Working with Media (Video and Audio) Files

Video Data and Audio Data are treated identically in Transana, and therefore are referred to together as Media Data.

Media data are richer and more complex than other forms of data in most cases. Audio data can contain information about tone, inflection, and cadence which can be difficult to represent in text-only data. Video data can capture movement, gesture, posture, and facial express, all of which can be interpreted analytically by a motivated researcher. This richness can be a tremendous strength of media data.

There is also much more variation in what researchers want to do to analyze media data than other types of data. Transana supports many different ways of representing and analyzing media data to meet the needs of a wide range of researchers. Some approaches to media data are more complex than others.

For example, some researchers choose to code and categorize selections made directly from media files in Transana. (See the sections on media data with no transcript in the Adding Source Data and Making Selections sections of the Tutorial.) Other researchers use transcripts to facilitate their analysis of media data.

Transcription Option when working with Media Files

One common approach that researchers employ to facilitate the analysis of media data is to use Transcripts. A Transcript can be a useful abstraction of media data that can make the analysis of media files easier and more manageable. Transcripts are not a substitute for the media data, but can be an extremely useful tool in understanding media data on a deeper level.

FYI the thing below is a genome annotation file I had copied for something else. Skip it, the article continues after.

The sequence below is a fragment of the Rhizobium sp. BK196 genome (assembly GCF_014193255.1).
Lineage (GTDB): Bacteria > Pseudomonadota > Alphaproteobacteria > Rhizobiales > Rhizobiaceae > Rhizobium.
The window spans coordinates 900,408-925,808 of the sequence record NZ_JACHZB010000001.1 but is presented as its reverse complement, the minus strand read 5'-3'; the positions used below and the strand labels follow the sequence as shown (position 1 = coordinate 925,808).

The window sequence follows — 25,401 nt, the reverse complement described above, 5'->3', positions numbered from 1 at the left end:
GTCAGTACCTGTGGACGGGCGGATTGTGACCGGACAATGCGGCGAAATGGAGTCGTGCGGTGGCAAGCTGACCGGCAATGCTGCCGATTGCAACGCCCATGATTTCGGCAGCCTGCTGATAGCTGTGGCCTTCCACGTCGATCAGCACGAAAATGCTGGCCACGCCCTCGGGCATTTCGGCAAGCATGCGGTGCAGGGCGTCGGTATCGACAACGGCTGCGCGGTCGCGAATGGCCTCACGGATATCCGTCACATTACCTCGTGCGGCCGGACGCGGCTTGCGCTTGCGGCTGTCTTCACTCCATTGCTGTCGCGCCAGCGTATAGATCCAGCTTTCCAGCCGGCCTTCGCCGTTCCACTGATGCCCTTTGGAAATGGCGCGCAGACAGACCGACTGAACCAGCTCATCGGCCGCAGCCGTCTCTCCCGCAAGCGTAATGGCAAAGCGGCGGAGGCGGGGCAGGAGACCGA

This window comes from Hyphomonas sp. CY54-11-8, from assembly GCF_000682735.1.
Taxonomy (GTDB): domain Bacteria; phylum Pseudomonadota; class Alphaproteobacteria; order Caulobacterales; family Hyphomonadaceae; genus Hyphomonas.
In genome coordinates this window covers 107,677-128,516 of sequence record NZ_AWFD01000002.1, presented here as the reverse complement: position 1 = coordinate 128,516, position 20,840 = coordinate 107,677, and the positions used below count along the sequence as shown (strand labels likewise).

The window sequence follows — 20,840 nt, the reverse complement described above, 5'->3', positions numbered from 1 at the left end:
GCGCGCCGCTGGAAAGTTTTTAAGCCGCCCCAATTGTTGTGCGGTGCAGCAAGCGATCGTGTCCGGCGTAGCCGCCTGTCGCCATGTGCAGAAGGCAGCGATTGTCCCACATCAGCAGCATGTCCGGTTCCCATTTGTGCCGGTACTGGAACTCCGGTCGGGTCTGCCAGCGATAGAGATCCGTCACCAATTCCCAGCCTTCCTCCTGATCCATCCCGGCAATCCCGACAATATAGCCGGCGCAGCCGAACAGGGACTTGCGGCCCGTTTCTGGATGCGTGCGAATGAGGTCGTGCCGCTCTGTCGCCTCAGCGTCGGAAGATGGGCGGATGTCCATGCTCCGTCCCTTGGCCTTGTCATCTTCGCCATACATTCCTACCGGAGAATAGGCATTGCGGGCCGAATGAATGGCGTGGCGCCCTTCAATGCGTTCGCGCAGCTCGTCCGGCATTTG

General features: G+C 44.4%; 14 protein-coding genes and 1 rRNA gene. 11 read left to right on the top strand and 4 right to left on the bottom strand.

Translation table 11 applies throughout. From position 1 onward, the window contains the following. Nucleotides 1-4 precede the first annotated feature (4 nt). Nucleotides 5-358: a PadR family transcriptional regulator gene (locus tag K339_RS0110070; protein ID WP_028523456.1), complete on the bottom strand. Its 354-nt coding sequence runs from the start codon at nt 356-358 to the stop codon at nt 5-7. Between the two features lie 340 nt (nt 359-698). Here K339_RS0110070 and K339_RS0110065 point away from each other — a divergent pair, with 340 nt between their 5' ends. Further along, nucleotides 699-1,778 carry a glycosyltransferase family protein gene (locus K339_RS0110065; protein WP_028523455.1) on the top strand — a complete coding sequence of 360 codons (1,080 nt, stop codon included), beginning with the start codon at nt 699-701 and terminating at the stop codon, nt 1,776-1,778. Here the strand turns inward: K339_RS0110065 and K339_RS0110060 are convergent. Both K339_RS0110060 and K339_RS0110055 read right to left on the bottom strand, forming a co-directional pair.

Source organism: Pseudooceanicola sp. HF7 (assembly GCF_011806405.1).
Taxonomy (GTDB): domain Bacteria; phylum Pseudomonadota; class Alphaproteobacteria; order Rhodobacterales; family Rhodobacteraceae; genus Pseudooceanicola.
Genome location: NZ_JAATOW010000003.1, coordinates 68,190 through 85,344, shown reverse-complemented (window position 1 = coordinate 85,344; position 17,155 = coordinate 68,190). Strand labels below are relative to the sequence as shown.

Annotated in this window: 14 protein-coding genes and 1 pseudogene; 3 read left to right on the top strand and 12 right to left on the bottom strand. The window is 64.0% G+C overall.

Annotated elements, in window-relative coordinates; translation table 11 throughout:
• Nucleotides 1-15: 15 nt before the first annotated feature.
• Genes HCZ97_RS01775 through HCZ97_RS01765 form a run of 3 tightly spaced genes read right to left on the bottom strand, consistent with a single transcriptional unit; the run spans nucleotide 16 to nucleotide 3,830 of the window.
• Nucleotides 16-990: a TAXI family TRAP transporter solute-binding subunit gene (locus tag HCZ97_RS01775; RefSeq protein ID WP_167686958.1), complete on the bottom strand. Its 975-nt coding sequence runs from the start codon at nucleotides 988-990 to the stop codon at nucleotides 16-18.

Transana offers a lot of lattitude for researchers, allowing them to keep the analysis simple when desired, while allowing for greater sophistication and complexity when it is called for. To reflect this, Transana supports many different approaches to transcription that meet different analytic needs. Options include:

  • working without transcripts
  • selectively transcribing only parts of the media
  • linking field notes
  • automated verbatim transcription
  • traditional manual verbatim transcription
  • multilingual transcription
  • descriptive, gestural, and other notational transcription
  • image-based visual transcription
  • thematic transcription (including multiple simultaneous transcripts)
  • Conversation/Discourse/Interaction analysis
  • Phonetic transcription

For a brief (10 minutes) discussion of different types of transcripts, please see:

For an hour-long webinar on the topic, sponsored by the CAQDAS Networking Project, please see: